However, the film does offer one persona that seems a bit more plausibly fleshed out, and that is a local union head named Ted Mitchell (Harry Connick Jr., perhaps the only actor in the film that plays his part with any amount of plausible sincerity) who has the very problematic and hostile first meeting with Lucy, and the two later have fierce verbal battles of wills. But…don’t worry…because NEW IN TOWN hits every methodical beat in the rom-com cliché playbook over the head with the subtly of a flying hammer. Cue the banal and flirtatious dialogue; cue individual moments where the two bond, discuss their pasts, come to relate to one another; cue the make out scene; cue the late breaking plot development that threatens their love; and cue their inordinately routine rosy third act where they reunite.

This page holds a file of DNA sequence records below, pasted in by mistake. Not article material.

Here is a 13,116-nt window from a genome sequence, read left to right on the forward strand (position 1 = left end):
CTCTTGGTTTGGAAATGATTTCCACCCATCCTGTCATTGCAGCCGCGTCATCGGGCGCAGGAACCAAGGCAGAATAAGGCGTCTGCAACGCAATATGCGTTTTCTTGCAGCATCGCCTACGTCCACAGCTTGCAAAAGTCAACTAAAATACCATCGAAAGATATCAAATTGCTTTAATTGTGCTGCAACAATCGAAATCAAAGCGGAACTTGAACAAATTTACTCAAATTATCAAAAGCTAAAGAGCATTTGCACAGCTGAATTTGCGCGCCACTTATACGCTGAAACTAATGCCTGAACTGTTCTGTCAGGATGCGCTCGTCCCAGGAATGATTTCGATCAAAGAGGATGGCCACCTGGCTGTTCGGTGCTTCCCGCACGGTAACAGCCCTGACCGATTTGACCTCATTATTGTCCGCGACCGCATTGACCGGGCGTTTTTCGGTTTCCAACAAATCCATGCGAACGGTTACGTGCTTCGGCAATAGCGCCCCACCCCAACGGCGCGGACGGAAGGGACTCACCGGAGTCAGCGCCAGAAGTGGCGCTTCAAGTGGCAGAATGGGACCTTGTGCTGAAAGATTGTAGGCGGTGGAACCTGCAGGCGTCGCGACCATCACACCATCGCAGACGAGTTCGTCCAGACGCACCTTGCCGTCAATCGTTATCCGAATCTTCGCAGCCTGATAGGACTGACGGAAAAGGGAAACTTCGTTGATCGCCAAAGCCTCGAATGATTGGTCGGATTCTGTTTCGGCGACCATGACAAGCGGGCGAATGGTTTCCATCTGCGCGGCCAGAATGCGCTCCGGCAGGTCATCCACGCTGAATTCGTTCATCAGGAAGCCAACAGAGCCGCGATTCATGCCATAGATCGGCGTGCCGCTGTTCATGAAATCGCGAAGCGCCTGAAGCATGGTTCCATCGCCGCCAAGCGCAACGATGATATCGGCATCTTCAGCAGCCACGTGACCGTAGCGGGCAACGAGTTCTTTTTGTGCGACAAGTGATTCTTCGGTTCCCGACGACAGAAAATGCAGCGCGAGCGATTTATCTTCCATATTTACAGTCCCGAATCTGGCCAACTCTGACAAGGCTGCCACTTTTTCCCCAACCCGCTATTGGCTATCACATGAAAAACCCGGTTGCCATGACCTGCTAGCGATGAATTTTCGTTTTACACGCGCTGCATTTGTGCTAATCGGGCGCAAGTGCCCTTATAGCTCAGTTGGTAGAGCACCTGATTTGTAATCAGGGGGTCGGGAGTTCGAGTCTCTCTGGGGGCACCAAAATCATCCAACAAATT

IN TOWN is the very first Hollywood mainstream film for Danish director
Jonas Elmer, and its almost embarrassingly unbearable at times: this man
simply has no idea about comedic pacing and timing.
One of the most annoying habits he has is to drain out all of the
comic possibilities in a scene with overbearing musical cues that attempt
to accentuate the offbeat vibe that the film is trying to attain (the
interplay between the actors, dialogue, performances, etc. should be
enough to sell the humor; we don’t need a exasperatingly maddening music
track to tell us when to laugh).
A considerable number of jokes and one-liners fall flat (look at
the horrible timing of an early dinner scene when one kid at the table
says “Awesome”…you could hear a pin drop in the theatre).
Of course, we also get many scenes involving Lucy trying to
accommodate herself to Minnesota culture, like ice fishing and peeing
outdoors, which is made difficult when her zipper gets stuck.
Hoo-hoo. The only
thing to give viewers solace through all of these chilly attempts at
slapstick is the balmy heating in the theatre.